In the remote northern Arctic, greenhouse gas emissions are slipping through the icy cracks.
Flying over some of the most inaccessible parts of Alaska and northwestern Canada, NASA researchers have located a shocking amount of thawing permafrost – the frozen layer of soil that blankets much of the region.
If this tundra melts, it releases methane and other carbon emissions into the atmosphere, further accelerating global warming.
Today, we know the Arctic is warming twice as fast as any other place on Earth, but given how frigid and formidable landscape the landscape is, we still don’t know where the most methane is being emitted.
“We consider hotspots to be areas showing an excess of 3,000 parts per million of methane between the airborne sensor and the ground,” says Earth system scientist Clayton Elder from NASA’s Jet Propulsion Laboratory.
“And we detected 2 million of these hotspots over the land that we covered.”
If that sounds like a lot more than we knew about, you’d be right. For many months of the year, much of the Arctic is inaccessible to scientists, so ground-based observations have covered a mere fraction of the region so far.
While other airborne studies in the past have also noticed Arctic permafrost is melting faster than we thought, NASA researchers see this new technology as a breakthrough, giving us an entirely new perspective on the region.
Using a unique infrared spectrometer (known as AVIRIS-NG), researchers gathered over 400 data runs from flights undertaken in July and August of 2017, covering some 30,000 square kilometres of Arctic land (12,000 square miles).
In total, the trips gathered roughly a billion careful observations on methane emissions, and the results reveal a clear pattern of dispersal centred around water.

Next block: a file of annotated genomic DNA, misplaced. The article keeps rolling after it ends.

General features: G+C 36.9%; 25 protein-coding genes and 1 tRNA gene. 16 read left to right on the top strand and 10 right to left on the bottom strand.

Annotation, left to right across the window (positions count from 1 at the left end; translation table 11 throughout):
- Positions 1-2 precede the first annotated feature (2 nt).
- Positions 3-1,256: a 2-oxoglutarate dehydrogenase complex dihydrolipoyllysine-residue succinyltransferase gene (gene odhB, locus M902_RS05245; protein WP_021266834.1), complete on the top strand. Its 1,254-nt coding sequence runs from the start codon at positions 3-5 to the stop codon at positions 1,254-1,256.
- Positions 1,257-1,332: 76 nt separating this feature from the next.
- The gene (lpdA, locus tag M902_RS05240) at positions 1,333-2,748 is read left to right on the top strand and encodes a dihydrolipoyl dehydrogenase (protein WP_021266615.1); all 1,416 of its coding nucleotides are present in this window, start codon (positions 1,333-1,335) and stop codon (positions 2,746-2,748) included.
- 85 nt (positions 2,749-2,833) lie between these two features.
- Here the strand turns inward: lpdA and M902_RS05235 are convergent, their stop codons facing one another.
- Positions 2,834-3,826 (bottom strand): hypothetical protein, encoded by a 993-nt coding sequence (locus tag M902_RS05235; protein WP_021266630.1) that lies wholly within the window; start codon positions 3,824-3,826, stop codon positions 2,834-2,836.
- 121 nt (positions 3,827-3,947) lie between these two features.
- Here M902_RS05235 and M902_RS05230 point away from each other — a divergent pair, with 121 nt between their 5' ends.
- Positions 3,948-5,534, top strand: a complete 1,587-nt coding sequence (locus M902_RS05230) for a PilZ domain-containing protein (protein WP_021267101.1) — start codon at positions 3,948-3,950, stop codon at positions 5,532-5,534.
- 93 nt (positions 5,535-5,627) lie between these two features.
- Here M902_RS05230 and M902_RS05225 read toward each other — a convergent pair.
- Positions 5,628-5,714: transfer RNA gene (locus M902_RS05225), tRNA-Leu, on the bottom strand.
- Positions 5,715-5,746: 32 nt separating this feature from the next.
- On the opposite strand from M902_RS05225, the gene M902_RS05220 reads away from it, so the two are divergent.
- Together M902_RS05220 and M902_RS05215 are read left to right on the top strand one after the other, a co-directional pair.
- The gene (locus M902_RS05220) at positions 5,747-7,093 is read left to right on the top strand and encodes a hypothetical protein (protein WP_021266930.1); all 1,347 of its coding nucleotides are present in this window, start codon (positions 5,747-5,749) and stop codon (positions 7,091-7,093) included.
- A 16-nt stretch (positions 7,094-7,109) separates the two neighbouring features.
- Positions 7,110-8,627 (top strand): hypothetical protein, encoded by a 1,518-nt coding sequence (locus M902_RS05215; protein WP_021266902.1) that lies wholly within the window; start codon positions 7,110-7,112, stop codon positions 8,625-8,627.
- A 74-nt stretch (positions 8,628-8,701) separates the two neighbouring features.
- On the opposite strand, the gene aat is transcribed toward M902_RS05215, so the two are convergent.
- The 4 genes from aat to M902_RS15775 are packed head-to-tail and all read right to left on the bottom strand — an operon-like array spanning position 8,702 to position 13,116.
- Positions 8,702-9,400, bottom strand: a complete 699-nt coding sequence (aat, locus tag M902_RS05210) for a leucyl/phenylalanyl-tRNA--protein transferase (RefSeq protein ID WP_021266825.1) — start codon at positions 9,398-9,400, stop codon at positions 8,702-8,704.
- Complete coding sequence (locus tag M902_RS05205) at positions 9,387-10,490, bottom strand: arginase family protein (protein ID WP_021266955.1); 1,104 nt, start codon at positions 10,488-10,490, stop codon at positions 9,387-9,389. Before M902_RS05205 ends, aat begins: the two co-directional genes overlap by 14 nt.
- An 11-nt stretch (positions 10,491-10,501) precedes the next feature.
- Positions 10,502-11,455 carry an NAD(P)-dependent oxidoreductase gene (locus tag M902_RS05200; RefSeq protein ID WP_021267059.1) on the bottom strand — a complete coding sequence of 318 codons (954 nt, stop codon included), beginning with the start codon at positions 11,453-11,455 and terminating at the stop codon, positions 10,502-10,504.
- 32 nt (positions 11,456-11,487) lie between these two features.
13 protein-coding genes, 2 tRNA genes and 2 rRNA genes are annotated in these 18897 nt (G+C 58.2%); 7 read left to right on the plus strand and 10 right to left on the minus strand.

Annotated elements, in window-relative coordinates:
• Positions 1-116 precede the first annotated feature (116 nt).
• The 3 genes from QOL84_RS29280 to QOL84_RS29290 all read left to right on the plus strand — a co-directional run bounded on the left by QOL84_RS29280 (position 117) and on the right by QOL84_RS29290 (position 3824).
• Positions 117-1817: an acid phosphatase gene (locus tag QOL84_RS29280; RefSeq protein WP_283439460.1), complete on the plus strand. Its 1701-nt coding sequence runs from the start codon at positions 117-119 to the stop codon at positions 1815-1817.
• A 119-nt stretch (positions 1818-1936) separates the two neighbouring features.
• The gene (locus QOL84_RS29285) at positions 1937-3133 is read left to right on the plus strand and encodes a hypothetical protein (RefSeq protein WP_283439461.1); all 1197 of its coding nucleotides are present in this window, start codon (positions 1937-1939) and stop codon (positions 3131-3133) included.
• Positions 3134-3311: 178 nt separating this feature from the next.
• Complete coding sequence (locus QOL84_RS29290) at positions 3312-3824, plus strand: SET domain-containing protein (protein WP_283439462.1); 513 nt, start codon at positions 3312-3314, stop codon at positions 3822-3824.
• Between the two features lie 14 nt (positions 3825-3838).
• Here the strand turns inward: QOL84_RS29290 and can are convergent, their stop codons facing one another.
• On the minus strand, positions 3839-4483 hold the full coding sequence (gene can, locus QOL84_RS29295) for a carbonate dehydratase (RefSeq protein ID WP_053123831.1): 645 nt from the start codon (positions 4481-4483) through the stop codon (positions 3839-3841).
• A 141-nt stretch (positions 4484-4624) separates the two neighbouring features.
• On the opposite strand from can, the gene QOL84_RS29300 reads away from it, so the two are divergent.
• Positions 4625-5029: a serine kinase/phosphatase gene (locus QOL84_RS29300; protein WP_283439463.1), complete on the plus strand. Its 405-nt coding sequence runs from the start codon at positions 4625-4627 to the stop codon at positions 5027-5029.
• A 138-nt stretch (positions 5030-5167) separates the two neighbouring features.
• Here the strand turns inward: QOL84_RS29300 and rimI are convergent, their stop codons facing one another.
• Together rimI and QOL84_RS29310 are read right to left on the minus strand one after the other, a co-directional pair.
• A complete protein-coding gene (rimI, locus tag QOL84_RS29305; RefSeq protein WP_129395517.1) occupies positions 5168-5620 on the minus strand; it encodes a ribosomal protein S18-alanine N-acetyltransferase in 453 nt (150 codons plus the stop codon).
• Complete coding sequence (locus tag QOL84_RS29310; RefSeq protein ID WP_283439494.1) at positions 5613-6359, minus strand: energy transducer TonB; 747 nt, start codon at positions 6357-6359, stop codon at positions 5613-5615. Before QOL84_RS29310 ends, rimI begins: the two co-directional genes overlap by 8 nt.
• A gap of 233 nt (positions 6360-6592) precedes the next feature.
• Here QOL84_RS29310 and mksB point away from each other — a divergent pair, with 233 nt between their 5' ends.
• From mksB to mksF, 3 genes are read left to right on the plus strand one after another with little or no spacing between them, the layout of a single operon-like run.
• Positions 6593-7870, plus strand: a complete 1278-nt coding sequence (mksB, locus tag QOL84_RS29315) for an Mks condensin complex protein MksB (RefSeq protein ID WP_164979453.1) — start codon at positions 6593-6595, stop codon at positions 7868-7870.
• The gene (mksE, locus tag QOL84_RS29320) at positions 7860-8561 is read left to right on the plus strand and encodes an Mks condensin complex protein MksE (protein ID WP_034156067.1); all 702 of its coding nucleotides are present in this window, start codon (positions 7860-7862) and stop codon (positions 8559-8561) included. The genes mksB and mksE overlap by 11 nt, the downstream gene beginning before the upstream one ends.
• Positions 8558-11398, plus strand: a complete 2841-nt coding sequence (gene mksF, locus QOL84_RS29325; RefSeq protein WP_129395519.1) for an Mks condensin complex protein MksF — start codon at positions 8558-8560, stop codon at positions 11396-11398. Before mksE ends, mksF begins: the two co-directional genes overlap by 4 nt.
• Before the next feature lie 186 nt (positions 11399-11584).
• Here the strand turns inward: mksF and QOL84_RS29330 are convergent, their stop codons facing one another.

“AVIRIS-NG has been used in previous methane surveys, but those surveys focused on human-caused emissions in populated areas and areas with major infrastructure known to produce emissions,” says Elder.
“Our study marks the first time the instrument has been used to find hotspots where the locations of possible permafrost-related emissions are far less understood.”
Analysing the results, the authors settle on a ‘magic number’ for methane hotspots. On average, they say, these spots are clustered along the banks of lakes, ponds, streams, and other wetland features, usually within 30 to 40 metres (44 yards).
From there on out, the hotspots begin to fade, becoming sparser as they grow more distant from the liquid, until finally, they disappear almost completely, roughly 300 metres (330 yards) away.
The authors are still not clear on why this magic number exists, just that it does. Previous research has indicated that some Arctic lakes, known as thermokarsts, can not only bubble with their own released methane, they can also cause the permafrost around them to melt even faster.
“When the [thermokarst] lakes form, they flash-thaw these permafrost areas,” ecologist Katey Walter Anthony from the University of Alaska, Fairbanks explained in 2018.
“Instead of centimetres of thaw, which is common for terrestrial environments, we’ve seen 15 metres of thaw beneath newly formed lakes in Goldstream Valley within the past 60 years.”
The factors that lead to this extra melt near wetlands and bodies of water are still unknown, but there are several suspects currently at play.
From their personal experience, Elder and his colleagues suggest these methane hotspots might be clustered around bodies of water because thermokarsts facilitate plant methane diffusion.
“It’s that additional contribution of permafrost carbon – carbon that’s been frozen for thousands of years – that’s essentially contributing food for the microbes to chew up and turn into methane as the permafrost continues to thaw,” explains Elder.
And the topography of the region may play a role in defining these methane hotspots, as it influences where vegetation-rich wetlands exist in the Arctic – the flattest areas.
Whatever the reason, it’s clear we need more on-the-ground research, and bodies of water seem like a good place to start.
Methane has a global warming potential some 30 times greater than carbon dioxide, and even if the Paris Agreement is met, Arctic permafrost is expected to shrink 45 percent more, releasing billions of metric tonnes of carbon and methane into the atmosphere.
If we’re headed for a tipping point, we need to know sooner rather than later. In a crisis, timing is everything.